Nina Johnson, the 25-year Santa Barbara city employee and current senior assistant to the City Administrator, pulled papers Wednesday and is running against Meagan Harmon for the District 6 City Council seat.
“I think I would be more effective as a council member working with the community than in my current role within the organization,” Johnson told Noozhawk in an exclusive interview Wednesday. “I think I can be of more value and move the needle.”
The decision to run for the seat dramatically shakes up the race on the Nov. 2 ballot, one that many observers believed that Harmon would face unopposed.
Johnson is well-liked, admired and respected among many business owners and representatives. She led the effort in 2019 to close the State Street underpass and a few blocks of State Street, for a pedestrian and events day, that proved to be a successful model for when the city in 2020 closed much of State Street to vehicles and created the promenade.
“I have over 25 years now built so many relationships in the community,” Johnson said. “I want to use those connections to be of the highest service to the community.”
Johnson, 45, said City Hall would benefit from having more experienced leadership.
“I want to protect what Santa Barbara is, but make really thoughtful changes,” Johnson said.
Johnson also serves as the city’s de facto public information officer. She is, in many ways, the face of the city, and has worked in the trenches on a variety of City Hall initiatives.
“I want to spend more time focused on the design of our public spaces and how they are done in an inclusive way,” Johnson said.
She said would give up her job, which pays about $140,000 annually, if elected.
“This is a big risk,” Johnson said. “To really help the community in the way that I want to I need to take this leap of faith.”
She said she plans to work in a positive way and bring more ideas than what is currently offered.
“I am a hands-on type of person,” Johnson said. “I think Meagan has done a lot, but she has only been here a few years and what the council needs is experienced leadership. My style will be more collaborative leadership.”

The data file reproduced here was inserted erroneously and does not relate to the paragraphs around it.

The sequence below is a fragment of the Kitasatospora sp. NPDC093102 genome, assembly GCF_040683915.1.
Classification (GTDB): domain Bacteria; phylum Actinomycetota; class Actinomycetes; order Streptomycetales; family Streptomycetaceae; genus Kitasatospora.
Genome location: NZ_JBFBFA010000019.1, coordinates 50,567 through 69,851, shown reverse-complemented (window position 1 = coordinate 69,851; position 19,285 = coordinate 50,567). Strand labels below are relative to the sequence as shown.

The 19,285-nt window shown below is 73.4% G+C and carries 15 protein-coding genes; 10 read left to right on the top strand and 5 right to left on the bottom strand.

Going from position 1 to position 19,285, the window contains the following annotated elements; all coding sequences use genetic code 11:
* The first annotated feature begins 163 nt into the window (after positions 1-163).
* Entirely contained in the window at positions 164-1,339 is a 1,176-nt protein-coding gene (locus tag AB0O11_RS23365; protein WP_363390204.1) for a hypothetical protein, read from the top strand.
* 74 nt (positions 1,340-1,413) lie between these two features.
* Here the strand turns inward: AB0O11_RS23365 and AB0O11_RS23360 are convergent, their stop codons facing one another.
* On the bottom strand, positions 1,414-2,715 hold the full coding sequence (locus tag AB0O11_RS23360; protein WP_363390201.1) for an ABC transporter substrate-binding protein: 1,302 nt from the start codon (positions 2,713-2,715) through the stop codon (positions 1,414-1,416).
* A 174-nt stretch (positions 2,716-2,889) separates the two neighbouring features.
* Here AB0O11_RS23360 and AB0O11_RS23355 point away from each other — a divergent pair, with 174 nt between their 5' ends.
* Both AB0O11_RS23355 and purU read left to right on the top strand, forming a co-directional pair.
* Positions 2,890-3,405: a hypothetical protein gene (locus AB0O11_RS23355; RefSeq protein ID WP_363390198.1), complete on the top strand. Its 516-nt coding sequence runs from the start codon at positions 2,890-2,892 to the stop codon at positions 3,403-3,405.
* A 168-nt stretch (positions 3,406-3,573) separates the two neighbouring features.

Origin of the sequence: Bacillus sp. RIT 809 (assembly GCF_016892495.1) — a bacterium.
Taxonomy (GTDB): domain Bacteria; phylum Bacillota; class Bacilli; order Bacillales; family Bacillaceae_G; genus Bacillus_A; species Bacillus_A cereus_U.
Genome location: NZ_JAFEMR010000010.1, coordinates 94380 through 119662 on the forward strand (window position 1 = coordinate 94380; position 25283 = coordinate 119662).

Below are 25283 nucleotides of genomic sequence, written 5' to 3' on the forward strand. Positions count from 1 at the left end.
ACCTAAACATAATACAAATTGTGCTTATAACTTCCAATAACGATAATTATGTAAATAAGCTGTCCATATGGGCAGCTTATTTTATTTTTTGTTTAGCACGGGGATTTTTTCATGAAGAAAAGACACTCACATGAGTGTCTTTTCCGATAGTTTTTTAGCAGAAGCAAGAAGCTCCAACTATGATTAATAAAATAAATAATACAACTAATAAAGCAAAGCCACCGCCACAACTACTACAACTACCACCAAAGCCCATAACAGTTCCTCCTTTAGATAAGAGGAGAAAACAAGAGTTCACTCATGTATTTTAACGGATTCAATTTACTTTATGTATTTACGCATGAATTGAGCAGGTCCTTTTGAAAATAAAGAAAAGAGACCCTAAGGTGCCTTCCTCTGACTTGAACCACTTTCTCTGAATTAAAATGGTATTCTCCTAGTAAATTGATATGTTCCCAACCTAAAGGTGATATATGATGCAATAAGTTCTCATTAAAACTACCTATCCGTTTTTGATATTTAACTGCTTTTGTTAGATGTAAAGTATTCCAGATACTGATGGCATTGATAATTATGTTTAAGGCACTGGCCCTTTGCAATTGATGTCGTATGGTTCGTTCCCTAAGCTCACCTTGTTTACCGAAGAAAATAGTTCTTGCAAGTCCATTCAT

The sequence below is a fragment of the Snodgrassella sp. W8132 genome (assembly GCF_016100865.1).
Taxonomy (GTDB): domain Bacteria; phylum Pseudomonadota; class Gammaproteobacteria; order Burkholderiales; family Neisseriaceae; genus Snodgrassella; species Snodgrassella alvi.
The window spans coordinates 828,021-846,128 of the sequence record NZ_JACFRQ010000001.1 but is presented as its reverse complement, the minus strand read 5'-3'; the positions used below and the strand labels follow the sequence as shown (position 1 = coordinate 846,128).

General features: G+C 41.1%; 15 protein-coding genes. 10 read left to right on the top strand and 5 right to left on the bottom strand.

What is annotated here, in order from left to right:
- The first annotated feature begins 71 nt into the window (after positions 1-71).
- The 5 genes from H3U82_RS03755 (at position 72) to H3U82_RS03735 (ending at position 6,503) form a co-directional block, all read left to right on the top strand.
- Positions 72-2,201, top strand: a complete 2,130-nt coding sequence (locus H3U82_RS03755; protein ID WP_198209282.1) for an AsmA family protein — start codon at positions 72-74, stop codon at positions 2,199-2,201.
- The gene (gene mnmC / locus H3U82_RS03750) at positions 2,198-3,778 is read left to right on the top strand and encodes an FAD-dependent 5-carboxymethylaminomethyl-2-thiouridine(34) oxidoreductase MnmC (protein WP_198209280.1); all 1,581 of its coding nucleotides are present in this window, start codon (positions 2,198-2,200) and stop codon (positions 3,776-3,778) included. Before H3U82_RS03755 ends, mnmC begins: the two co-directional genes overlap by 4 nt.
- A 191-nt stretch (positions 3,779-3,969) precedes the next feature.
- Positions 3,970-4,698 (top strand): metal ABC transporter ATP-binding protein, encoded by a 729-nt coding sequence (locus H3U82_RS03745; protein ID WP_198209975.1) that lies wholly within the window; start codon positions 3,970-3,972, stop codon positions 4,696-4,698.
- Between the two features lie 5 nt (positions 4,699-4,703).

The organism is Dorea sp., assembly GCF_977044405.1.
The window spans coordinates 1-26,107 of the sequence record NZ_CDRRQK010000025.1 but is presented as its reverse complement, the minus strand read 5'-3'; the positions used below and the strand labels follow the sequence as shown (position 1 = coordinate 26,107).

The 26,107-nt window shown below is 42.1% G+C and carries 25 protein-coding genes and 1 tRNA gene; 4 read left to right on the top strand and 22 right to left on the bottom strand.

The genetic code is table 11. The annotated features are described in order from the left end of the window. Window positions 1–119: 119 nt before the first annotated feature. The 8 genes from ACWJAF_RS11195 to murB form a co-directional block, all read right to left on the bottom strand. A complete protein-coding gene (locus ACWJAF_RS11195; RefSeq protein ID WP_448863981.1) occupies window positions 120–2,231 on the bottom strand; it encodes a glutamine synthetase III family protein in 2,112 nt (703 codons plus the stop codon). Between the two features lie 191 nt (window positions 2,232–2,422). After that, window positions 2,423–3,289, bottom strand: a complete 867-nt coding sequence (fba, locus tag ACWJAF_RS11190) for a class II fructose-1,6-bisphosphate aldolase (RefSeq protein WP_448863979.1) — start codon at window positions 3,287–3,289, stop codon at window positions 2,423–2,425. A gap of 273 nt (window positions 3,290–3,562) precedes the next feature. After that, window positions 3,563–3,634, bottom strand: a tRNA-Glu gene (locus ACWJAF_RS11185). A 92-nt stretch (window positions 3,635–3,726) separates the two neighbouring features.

Harmon has quickly ascended politically since she was appointed to the seat in 2019.
She was named by Gov. Gavin Newsom to the California Coastal Commission earlier this year. She has been widely embraced by the Santa Barbara County Democratic Party and worked as the defacto political power-broker on the Council. She has not yet faced an opponent in an election.
Harmon responded to Noozhawk’s request for comment about Johnson’s candidacy.
“Elections are key to a healthy democracy,” Harmon said. “Campaigns based on the issues create healthy dialogue and bring forth good ideas. I am looking forward to running a positive campaign on my record of accomplishment on City Council.”
Johnson, who applied for the economic development manager job that Jason Harris got, said experience matters.
“I love the city,” said Johnson, who moved to District 6 from the Mesa neighborhood a year ago. “I have a passion for the city. The community is my family.”
Other declared candidates in District 6 include Jason Carlton and Zachary Pike.
If Johnson wins she would be the latest departure from the City Administrator’s Office. City Administrator Paul Casey announced he is resigning in September. Pam Antil, assistant city administator, left the city two years ago.
Other recent department head departures at the city include Police Chief Lori Luhnow, Community Development Director George Buell, and Finance Director Bob Samario.
The candidate nomination period ends Aug. 6 for the seats: mayor, District 4 council member, District 5 council member, and District 6 council member.